Background Info

It is the only monument that Scottish Travellers have, indicating their timeline and presence in Scotland. Excluded by church and state these ancient people have visited the Heart to marry and christen babies for centuries. The site was still used for Tinkers’ weddings as late as 1978 and it seems that its importance as a place of beginnings is still understood today by couples who visit the Heart on their wedding day; as the beautiful photograph on page 19 of  the 2012 report from Cairndow’s Here We Are rural communities group shows:

It is also a sacred place to remember the dead, evident by the coins and flowers that lie scattered at the Heart: some people still visit to pay respect and honour their ancestors.

In 1928 the nearby road was resurfaced by workmen from the local council, who covered the Heart. Both Tinkers and local landowners objected to this action and Lady George Campbell insisted that the tar be removed from the site. Not only was the Heart restored, this episode showed the importance of the Heart to both a distinct Scottish cultural group and to the local gentry. By protecting this site, Lady Campbell showed her appreciation of the diverse cultures within the Scotland of her time and her appreciation of the people farmers relied on as seasonal agricultural workers. She understood that the land and its entire people are intertwined: the land shapes the people as much as people shape the land.

The layout of the road was changed in the 1970s and the main road was realigned, leaving the heart in a field instead of at the junction of the roads. The RCHAMS record of the site clearly documents that it was the road that was moved to the east, whilst the Tinkers’ Heart remained in its original position:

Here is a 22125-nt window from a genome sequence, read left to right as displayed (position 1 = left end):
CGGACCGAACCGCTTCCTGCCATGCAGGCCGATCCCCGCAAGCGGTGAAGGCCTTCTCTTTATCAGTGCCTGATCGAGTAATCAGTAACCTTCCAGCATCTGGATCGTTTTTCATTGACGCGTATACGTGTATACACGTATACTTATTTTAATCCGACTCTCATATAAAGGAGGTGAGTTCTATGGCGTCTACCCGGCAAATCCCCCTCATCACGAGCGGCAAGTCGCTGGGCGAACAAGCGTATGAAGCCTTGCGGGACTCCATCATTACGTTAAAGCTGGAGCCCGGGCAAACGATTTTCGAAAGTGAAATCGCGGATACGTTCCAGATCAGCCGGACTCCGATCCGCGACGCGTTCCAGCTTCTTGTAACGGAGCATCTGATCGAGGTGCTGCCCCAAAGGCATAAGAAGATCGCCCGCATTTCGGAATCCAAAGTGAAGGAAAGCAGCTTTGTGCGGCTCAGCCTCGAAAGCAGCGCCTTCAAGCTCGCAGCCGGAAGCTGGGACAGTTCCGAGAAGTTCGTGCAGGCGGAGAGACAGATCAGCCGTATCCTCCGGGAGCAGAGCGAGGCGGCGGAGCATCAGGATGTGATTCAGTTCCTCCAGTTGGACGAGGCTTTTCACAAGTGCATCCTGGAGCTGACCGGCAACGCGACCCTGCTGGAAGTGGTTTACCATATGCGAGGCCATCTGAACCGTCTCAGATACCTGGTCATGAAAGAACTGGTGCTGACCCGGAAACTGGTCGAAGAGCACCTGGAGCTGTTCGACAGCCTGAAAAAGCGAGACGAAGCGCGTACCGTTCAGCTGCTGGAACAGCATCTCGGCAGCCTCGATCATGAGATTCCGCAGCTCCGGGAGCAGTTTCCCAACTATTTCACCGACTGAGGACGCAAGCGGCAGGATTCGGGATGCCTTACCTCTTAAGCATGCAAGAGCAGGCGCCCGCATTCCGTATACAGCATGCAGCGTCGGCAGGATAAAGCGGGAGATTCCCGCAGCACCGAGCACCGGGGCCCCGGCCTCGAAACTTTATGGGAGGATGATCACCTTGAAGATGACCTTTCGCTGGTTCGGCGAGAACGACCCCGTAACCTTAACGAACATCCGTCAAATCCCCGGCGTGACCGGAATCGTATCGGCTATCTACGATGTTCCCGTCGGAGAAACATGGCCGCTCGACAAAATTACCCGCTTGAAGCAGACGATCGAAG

In 2008 Argyll & Bute council drew up plans for restoration work and money was allocated to the project. However, local residents considered that the £34,500 cost was too much and promised to take care of the area. They erected three posts and wire. This was damaged. There are now cattle feeding and tramping on the Heart, leading to its destruction:, thus prompting this petition for the restoration and listing of this historical place.

How long the Heart has been in Argyll is not known but stories of Caird men (Tinkers from the area) who fought and did not return from the Battle of Culloden of 1745, were remembered by their kinsfolk, in way of the ancient practice of laying a quartz stone for each one lost, culminating in the heart shape and its significance both to the area and the culture. The same understanding of the Tinkers’ Heart as a place of memory to honour those who travelled away to war and never came home is still extant in tales told of those who went to war in the 20th c and never came home again.

The Tinkers’ Heart is not a huge site in physical terms, but in terms of love, of memory and of sacred significance, it is a site of enormous proportions and cultural, historical and religious significance.

The Travelling people who have lived and contributed to Scottish culture for centuries have only this little place as proof of our existence.

In his famous book ‘Guy Mannering,’ Sir Walter Scott wrote fluently about them. In Poosie Nancy’s Tinkers’ Howf pub at Mauchline, Ayrshire, Burns recorded the many ballads he’d heard being sung by Scottish Travellers who were the keepers of those songs. Bruce at the Battle of Bannockburn mentions the help he received from the ‘wee folk.’ The Duke of Atholl’s secretary mentions the brave ‘caird’ (tinkers) soldiers, in the black book of Taymouth. Their history intertwines with the soul of Scotland and has added to the strength of the people.

The demise of traditional Gypsies and Travellers in Scotland has long been predicted. It would be tragic if the nomadic history of these / my people who have helped to colour the culture of Scotland, should end in such a way without a tiny little spot being scheduled and listed as our place.

We only ask for our thumb print on the earth; our Tinkers’ Heart. We owe it to the sacrifices made by our ancestors.

This website is using cookies.
We use cookies to ensure that we give you the best experience on our website. If you continue without changing your settings, we’ll assume that you are happy to receive all cookies on this website.